the next year.

    CGY = (P - P)/P = ($908.76 - $901.40)/$901.40 = 0.816%. 100

    7-16 Using the TIE ratio, we can solve for the firm's current operating

    income.

     TIE = EBIT/Int Exp

     3.2 = EBIT/$10,500,000

    EBIT = $33,600,000.

    Using the same methodology, you can solve for the maximum interest expense the firm can bear without violating its covenant.

    2.5 = $33,600,000/Int Exp

    Max Int Exp = $13,440,000.

    Therefore, the firm can raise debt to the point that its interest expense increases by $2.94 million ($13.44 ? $10.50). The firm can

    raise $25 million at 8%, which would increase the cost of debt by $25 ?

    0.08 = $2 million. Additional debt will be issued at 10%, and the amount of debt to be raised can be found, since we know that only an additional $0.94 million in interest expense can be incurred.

     Answers and Solutions: 7 - 9

Hence, the firm may raise up to $34.4 million in additional debt without Additional Int Exp = Additional Debt ? Cost of debt violating its bond covenants. $0.94 million = Additional Debt ? 0.10 7-17 First, we must find the price Baili paid for this bond. Additional Debt = $9.40 million.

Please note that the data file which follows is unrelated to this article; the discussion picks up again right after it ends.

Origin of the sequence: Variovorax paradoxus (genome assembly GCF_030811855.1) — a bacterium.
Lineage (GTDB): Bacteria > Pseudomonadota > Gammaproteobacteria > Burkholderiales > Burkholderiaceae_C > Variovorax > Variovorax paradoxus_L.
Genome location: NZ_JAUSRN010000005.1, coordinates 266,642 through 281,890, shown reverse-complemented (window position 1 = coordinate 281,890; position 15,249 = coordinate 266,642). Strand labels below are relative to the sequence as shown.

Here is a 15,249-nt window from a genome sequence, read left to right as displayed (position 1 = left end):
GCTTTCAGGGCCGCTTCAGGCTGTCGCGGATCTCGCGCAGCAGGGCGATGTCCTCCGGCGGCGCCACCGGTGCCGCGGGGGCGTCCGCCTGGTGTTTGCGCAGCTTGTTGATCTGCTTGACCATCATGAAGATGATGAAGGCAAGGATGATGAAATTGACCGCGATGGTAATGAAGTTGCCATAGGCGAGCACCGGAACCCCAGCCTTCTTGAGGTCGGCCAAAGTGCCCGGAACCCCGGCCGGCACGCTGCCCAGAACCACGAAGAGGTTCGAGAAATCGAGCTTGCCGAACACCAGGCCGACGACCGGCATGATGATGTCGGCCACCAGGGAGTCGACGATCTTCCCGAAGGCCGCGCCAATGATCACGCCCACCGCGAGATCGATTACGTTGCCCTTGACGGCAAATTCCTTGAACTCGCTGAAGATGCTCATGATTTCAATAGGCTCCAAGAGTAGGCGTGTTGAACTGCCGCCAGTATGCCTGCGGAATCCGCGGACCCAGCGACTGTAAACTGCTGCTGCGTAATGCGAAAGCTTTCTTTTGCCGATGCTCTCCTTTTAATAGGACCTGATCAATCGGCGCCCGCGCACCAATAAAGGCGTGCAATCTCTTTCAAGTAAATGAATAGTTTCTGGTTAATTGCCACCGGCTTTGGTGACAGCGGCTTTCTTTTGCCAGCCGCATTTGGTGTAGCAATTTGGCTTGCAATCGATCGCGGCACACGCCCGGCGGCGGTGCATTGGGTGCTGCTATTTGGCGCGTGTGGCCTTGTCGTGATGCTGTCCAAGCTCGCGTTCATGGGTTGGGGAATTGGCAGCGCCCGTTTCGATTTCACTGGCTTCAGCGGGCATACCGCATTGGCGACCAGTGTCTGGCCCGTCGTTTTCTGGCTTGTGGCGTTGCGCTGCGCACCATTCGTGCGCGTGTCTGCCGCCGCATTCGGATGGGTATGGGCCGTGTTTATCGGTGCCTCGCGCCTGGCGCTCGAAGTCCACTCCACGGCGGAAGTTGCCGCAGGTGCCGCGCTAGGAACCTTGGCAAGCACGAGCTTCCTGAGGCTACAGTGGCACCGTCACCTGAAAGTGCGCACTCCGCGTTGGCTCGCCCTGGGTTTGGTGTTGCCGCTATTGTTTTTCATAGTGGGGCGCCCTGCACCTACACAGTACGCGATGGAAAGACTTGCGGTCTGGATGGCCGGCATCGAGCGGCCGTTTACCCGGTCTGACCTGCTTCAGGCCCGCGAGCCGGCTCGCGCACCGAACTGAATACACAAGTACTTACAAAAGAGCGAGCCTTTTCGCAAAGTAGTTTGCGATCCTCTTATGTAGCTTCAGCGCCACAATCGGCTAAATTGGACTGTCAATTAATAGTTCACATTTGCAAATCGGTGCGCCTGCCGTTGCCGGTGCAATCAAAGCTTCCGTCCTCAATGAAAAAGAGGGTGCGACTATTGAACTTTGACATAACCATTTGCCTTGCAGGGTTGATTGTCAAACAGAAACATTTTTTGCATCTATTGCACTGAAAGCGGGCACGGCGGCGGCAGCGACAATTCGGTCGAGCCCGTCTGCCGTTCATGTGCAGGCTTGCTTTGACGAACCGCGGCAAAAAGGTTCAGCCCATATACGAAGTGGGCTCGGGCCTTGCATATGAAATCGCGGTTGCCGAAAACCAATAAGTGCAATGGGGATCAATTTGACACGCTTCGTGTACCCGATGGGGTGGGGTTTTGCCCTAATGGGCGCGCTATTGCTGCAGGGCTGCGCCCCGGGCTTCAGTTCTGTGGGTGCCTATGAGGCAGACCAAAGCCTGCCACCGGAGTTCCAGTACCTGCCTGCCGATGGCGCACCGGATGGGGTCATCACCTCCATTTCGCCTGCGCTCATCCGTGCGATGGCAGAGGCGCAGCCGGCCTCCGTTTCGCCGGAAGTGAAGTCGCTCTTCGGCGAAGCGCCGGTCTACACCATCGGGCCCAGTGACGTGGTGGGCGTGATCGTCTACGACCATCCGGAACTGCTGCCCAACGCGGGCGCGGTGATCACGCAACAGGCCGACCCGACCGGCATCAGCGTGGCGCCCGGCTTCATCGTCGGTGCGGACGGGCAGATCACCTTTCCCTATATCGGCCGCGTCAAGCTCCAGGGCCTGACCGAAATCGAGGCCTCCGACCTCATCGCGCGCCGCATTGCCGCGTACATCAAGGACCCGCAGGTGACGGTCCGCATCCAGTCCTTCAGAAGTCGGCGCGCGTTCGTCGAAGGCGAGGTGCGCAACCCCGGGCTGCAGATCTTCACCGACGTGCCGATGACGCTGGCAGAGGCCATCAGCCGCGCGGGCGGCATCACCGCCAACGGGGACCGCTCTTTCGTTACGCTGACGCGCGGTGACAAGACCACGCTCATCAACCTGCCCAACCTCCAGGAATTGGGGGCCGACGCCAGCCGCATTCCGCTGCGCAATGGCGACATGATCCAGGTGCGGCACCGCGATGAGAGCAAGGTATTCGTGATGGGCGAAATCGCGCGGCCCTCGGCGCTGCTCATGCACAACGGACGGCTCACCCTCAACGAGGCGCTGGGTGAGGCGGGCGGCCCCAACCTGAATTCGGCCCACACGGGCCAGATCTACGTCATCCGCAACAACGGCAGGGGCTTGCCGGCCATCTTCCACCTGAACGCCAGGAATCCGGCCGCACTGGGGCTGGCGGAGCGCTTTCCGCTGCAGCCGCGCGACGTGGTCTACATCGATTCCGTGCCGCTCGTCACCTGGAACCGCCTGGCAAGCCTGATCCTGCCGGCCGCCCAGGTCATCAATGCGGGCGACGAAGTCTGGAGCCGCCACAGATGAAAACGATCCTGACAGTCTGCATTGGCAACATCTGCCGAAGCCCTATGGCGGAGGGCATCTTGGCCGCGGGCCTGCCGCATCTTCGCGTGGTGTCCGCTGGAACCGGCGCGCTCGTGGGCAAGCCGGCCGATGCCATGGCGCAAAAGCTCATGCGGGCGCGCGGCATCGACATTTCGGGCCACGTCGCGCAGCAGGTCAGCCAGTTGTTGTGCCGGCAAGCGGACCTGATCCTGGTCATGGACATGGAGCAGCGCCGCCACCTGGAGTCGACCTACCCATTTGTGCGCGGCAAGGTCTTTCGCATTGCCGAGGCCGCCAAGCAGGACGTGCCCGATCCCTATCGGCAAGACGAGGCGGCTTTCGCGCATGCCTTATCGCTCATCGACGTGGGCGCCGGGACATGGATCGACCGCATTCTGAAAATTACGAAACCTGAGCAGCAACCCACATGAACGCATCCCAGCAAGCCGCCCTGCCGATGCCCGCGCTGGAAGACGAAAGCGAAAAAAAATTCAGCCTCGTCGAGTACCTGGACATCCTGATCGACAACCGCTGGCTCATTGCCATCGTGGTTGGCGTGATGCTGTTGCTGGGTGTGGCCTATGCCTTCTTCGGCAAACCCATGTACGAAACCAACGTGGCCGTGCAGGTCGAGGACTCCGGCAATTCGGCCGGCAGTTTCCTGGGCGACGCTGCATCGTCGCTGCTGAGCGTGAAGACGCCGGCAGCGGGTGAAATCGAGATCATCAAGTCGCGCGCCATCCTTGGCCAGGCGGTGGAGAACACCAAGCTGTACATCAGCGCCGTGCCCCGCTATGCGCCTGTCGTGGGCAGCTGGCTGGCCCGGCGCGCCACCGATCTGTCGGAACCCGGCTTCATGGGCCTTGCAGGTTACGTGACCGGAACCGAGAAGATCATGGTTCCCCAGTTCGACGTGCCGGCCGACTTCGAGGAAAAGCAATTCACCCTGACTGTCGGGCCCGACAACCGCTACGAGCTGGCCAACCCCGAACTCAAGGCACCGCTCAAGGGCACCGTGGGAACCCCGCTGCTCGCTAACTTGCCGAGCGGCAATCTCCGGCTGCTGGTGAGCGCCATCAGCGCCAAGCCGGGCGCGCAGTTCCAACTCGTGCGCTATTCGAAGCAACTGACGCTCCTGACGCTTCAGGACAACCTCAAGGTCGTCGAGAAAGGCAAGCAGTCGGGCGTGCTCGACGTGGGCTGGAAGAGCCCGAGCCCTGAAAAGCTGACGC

N = 10, I = 9.79, PMT = 110, FV = 1000

    PV = -$1,075.02. V = $1,075.02. B

    Then to find the one-period return, we must find the sum of the change

    in price and the coupon received divided by the starting price.

    Ending price - Beginning price ? Coupon receivedOne-period return = Beginning price

    One-period return = ($1,060.49 - $1,075.02 + $110)/$1,075.02

    One-period return = 8.88%.

7-18 The answer depends on when one works the problem. We used The Wall

    Street Journal, February 3, 2003:

    a. AT&T’s 8.625%, 2031 bonds had an 8.6 percent current yield. The

    bonds sold at a premium, 100.75% of par, so the coupon interest rate

    would have to be set lower than 8.625% for the bonds to sell at par.

    If we assume the bonds aren’t callable, we can do a rough calculation

    of their YTM. Using a financial calculator, we input the following

    values:

    N = 29 ? 2 = 58, PV = 1.0075 ? -1,000 = -1007.50, PMT =

    0.08625 ? 21,000 = 86.25/2 = 43.125, FV = 1000, and then solve for YTM = k = d

    4.2773% ? 2 = 8.5546%.

    Thus, AT&T would have to set a rate of 8.55 percent on new long-term

    bonds.

    b. The return on AT&T’s bonds is the current yield of 8.6 percent, less

    a small capital loss in 2031. The total return is about 8.55 percent.

    7-19 a. Yield to maturity (YTM):

    With a financial calculator, input N = 28, PV = -1165.75, PMT = 95, FV

    = 1000, I = ? I = k = YTM = 8.00%. d

    Yield to call (YTC):

    With a calculator, input N = 3, PV = -1165.75, PMT = 95, FV = 1090,

    I = ? I = k = YTC = 6.11%. d

    Answers and Solutions: 7 - 10